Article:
Thursday, April 28, 2011

Consumer rant #3: How can I ‘rely’ on them?

The stunts companies pull! All to ‘serve the customer’. Like this large telecom company that is my ‘Internet on the go’ service provider.
A few days ago — on April 23 to be precise — I got my monthly bill. Along with it came a sheet of discount coupons. Problem is:
a. Half the coupons on the sheet are for use only in Tamil Nadu. And I live in Kerala. So those coupons are useless.
b. All the coupons were valid only till March 31 this year. And I got them on April 23, three weeks after they have lost any utility.
I know that customer service is an oxymoron in India’s telecom industry. But I can’t help wonder what the purpose of this whole ‘privileges’ exercise was. As any basic book on marketing would declare, it’s not a very bright idea to offer consumers promotions they cannot use; you’d probably end up pissing them off.
Of course it could all have been the result of a ‘system error’, as this other experience with the same company shows.
Over the past three-four weeks I’ve received three calls from the company’s customer care executives wanting to know if I would like to upgrade to a faster ‘Internet on the go’ package. Each time it sounded like I was talking to the same customer care executive, and each time my answer was ‘no thank you’.
Logically, my first ‘no’ should have been captured by the company’s computer system and should have prevented follow-up calls. At least, follow-up calls over consecutive weeks.
So when I got the third call I asked the guy at the other end why the company was calling me a third time when I’d already said no twice. There was a moment of silence, followed by the cover-all answer: “Your ‘no’ is not showing up in the system.” Some system that, not to have got my ‘no’ twice!
Perhaps it’s just that the company’s marketing strategy hinges on the  ‘pester someone sufficiently and they’ll agree to anything just to get rid of you’ philosophy. Oh, and I got another call — the fourth one — yesterday offering to upgrade my Internet connection. I wonder when they’ll give up.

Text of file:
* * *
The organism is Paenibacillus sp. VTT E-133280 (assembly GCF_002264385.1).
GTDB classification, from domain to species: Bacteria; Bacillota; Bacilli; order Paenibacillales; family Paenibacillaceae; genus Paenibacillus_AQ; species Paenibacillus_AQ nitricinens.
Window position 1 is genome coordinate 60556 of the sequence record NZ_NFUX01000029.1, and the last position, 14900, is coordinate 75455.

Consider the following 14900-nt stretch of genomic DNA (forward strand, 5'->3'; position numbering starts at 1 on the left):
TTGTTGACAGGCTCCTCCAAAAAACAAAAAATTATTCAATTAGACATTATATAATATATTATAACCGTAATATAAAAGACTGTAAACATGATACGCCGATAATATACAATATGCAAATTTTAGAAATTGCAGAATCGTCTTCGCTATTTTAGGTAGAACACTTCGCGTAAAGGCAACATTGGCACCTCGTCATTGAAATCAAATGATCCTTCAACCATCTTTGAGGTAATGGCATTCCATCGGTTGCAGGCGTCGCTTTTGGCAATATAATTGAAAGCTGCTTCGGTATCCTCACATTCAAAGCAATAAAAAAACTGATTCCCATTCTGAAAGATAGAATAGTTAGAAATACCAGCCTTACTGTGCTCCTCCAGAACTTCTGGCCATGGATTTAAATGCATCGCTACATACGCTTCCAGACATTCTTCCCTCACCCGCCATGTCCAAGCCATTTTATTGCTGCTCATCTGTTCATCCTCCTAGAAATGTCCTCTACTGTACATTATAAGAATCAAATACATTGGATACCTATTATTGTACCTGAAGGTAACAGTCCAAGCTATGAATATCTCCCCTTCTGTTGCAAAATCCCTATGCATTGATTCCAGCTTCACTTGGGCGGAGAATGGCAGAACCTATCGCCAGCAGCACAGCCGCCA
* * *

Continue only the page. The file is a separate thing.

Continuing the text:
Monday, April 11, 2011

Moment of truth

A great victory was won in Delhi last week.
India liked, tweeted and candlelit its way to ‘persuading’ the Government to see the light on the Jan Lokpal Bill. It also helped that Kisan Bapat Baburao Hazare went on a fast unto death to get the Government of India to act on the Jan Lokpal Bill. And so we had our own little Jasmine Revolution. Or so it seems.
There is, I guess, little doubt that the Jan Lokpal Act, also labelled the Anti-Corruption, Grievance Redressal and Whistleblower Protection Act, will soon be a reality. In some form.
And once the Jan Lokpal framework is in place, corruption will be a thing of the past in India. At least that’s what the theory is.
But try telling that to someone I know who had to pay a ‘service’ charge last week to have a vehicle released by India’s finest. Of course, this was in addition to a mountain of paperwork, including several ‘no objection certificates’. And this was for a vehicle that had not been in an accident or violated any rule.
So why did he pay, thereby encouraging corruption, even when he had done no wrong? “Because I paid, I got my vehicle back in a day. If I hadn’t paid, I would probably still be running around to get the vehicle back. Or I would’ve had to get someone influential to make a couple of calls on my behalf,” he said.
I’m not too certain how much of this will change with the Lokpal Act.
Yes, the version of the Lokpal Act drafted by a group of social activists outlines a system for people to make complaints against corrupt government officials. But how many of us will take the time and effort required to see the process through to the very end.
For all the tweets and candlelight vigils against corruption, how many of us will actually take the road that’s currently less traveled? Not just by not taking a bribe, but also by not giving one and also by not using our influence to get something done in government. Ever.
And do so knowing that not paying up is going to have a direct impact on our lives or the lives of those we care about?
That will be our moment of truth.

Wednesday, April 6, 2011


We were driving along Trivandrum’s Shangumugham beach on Sunday evening. Suddenly we noticed a commotion on the beach and the road alongside; cars were pulling up and people were pointing towards the South. We looked back and saw this slender column of water rising up of the sea towards the ominous sky.
By the time we were able to find a place to park and get the camera out, the waterspout had almost dissipated. The leaden sky, cleaved by flashes of lightning, still looked threatening though and we decided to leave, just in case ...

Saturday, April 2, 2011

For a billion minds

In about 12 hours, we’ll know who the winner of the 2011 Cricket World Cup is. Like in any other game, it will be the team that plays better during those 9 or 10 hours that make a one-day cricket match.
A billion dreams may be riding on an Indian win and several million on a Sri Lankan victory. But in the end, it’s just a match. 
At this moment it may be worth considering what US astronaut Jim Lovell told the Financial Times in this piece:
“The lunar flights give you a correct perception of our existence. You look back at Earth from the moon and you can put your thumb up to the window and hide the Earth behind your thumb. Everything you’ve ever known is behind your thumb, and that blue-and-white ball is orbiting a rather normal star, tucked away on the outer edge of a galaxy. You realise how insignificant we really all are. Everything you’ve ever known – all those arguments and wars – is right behind your thumb.”